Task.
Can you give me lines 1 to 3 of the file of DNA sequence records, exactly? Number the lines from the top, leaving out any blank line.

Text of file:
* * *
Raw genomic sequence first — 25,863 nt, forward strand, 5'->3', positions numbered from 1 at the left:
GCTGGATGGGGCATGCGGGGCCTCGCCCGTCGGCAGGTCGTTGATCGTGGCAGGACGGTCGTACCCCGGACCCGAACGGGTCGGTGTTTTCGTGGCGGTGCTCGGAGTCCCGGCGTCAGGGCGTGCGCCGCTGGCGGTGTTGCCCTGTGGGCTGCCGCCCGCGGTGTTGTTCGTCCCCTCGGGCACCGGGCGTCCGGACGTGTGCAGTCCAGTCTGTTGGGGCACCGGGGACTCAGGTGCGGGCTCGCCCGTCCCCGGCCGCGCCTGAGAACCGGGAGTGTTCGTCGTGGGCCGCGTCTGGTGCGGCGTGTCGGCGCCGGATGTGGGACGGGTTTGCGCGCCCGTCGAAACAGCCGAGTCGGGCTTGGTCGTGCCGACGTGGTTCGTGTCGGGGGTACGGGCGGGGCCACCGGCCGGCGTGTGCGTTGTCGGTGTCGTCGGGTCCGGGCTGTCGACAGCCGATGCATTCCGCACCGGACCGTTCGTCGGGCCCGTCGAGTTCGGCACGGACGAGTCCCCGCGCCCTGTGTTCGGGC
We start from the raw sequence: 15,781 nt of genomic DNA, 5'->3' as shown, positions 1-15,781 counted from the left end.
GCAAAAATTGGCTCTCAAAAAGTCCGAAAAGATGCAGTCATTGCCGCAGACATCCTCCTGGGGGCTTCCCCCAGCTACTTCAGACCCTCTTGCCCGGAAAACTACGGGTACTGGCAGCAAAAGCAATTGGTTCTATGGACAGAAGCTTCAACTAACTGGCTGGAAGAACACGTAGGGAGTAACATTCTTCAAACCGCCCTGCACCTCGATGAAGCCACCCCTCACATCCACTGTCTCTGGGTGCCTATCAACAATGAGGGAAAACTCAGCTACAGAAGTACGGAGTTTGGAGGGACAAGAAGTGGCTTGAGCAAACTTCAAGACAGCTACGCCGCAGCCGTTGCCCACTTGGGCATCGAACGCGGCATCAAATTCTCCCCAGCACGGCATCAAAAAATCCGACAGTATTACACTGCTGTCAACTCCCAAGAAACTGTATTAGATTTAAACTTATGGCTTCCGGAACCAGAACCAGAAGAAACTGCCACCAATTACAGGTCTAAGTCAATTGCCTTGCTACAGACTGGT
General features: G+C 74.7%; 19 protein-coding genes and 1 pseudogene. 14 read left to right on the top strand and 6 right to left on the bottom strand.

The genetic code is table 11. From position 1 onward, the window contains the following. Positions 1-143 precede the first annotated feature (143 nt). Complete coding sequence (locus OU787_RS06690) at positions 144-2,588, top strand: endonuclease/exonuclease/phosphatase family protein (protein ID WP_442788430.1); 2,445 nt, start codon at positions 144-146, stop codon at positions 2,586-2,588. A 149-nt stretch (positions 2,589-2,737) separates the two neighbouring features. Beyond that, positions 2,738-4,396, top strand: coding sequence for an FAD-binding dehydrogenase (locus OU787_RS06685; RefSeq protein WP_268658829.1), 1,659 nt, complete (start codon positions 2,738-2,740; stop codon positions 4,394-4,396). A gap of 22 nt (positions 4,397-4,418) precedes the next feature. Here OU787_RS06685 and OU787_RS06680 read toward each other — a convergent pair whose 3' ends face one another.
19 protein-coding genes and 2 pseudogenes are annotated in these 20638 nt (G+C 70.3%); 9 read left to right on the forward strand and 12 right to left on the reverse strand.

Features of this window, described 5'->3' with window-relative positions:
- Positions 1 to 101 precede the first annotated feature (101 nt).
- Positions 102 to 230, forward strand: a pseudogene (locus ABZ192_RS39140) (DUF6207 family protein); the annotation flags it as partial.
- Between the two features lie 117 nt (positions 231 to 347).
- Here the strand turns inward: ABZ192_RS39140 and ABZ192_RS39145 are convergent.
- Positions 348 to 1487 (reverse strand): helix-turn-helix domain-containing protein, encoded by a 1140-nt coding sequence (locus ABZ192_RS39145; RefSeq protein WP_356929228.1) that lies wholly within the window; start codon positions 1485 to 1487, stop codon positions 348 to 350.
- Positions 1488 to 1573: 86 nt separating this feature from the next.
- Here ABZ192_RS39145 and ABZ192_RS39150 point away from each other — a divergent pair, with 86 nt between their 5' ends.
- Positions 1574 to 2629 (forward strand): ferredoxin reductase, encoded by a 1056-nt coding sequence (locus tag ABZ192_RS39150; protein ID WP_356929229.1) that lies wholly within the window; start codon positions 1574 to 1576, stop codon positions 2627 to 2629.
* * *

Raw genomic sequence first — 25,863 nt, forward strand, 5'->3', positions numbered from 1 at the left:
GCTGGATGGGGCATGCGGGGCCTCGCCCGTCGGCAGGTCGTTGATCGTGGCAGGACGGTCGTACCCCGGACCCGAACGGGTCGGTGTTTTCGTGGCGGTGCTCGGAGTCCCGGCGTCAGGGCGTGCGCCGCTGGCGGTGTTGCCCTGTGGGCTGCCGCCCGCGGTGTTGTTCGTCCCCTCGGGCACCGGGCGTCCGGACGTGTGCAGTCCAGTCTGTTGGGGCACCGGGGACTCAGGTGCGGGCTCGCCCGTCCCCGGCCGCGCCTGAGAACCGGGAGTGTTCGTCGTGGGCCGCGTCTGGTGCGGCGTGTCGGCGCCGGATGTGGGACGGGTTTGCGCGCCCGTCGAAACAGCCGAGTCGGGCTTGGTCGTGCCGACGTGGTTCGTGTCGGGGGTACGGGCGGGGCCACCGGCCGGCGTGTGCGTTGTCGGTGTCGTCGGGTCCGGGCTGTCGACAGCCGATGCATTCCGCACCGGACCGTTCGTCGGGCCCGTCGAGTTCGGCACGGACGAGTCCCCGCGCCCTGTGTTCGGGC
We start from the raw sequence: 15,781 nt of genomic DNA, 5'->3' as shown, positions 1-15,781 counted from the left end.